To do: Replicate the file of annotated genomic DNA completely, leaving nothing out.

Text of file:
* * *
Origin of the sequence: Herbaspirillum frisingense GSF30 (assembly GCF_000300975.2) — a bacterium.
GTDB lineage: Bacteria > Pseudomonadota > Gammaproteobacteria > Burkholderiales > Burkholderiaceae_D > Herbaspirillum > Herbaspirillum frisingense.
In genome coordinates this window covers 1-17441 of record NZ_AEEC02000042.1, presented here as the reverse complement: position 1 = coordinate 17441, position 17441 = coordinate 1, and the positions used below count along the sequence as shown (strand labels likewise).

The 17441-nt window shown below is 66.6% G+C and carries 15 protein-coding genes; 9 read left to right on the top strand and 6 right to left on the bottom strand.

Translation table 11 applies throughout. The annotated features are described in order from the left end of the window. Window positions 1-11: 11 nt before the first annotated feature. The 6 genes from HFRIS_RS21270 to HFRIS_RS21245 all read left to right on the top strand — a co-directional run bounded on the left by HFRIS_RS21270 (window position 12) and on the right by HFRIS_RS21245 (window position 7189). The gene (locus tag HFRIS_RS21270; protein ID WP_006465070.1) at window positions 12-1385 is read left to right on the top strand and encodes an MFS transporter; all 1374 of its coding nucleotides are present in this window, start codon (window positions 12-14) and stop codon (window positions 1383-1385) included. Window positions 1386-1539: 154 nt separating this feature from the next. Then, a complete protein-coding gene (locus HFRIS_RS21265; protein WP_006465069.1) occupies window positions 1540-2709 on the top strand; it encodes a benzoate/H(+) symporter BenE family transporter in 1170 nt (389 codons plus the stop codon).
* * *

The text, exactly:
Origin of the sequence: Herbaspirillum frisingense GSF30 (assembly GCF_000300975.2) — a bacterium.
GTDB lineage: Bacteria > Pseudomonadota > Gammaproteobacteria > Burkholderiales > Burkholderiaceae_D > Herbaspirillum > Herbaspirillum frisingense.
In genome coordinates this window covers 1-17441 of record NZ_AEEC02000042.1, presented here as the reverse complement: position 1 = coordinate 17441, position 17441 = coordinate 1, and the positions used below count along the sequence as shown (strand labels likewise).

The 17441-nt window shown below is 66.6% G+C and carries 15 protein-coding genes; 9 read left to right on the top strand and 6 right to left on the bottom strand.

Translation table 11 applies throughout. The annotated features are described in order from the left end of the window. Window positions 1-11: 11 nt before the first annotated feature. The 6 genes from HFRIS_RS21270 to HFRIS_RS21245 all read left to right on the top strand — a co-directional run bounded on the left by HFRIS_RS21270 (window position 12) and on the right by HFRIS_RS21245 (window position 7189). The gene (locus tag HFRIS_RS21270; protein ID WP_006465070.1) at window positions 12-1385 is read left to right on the top strand and encodes an MFS transporter; all 1374 of its coding nucleotides are present in this window, start codon (window positions 12-14) and stop codon (window positions 1383-1385) included. Window positions 1386-1539: 154 nt separating this feature from the next. Then, a complete protein-coding gene (locus HFRIS_RS21265; protein WP_006465069.1) occupies window positions 1540-2709 on the top strand; it encodes a benzoate/H(+) symporter BenE family transporter in 1170 nt (389 codons plus the stop codon).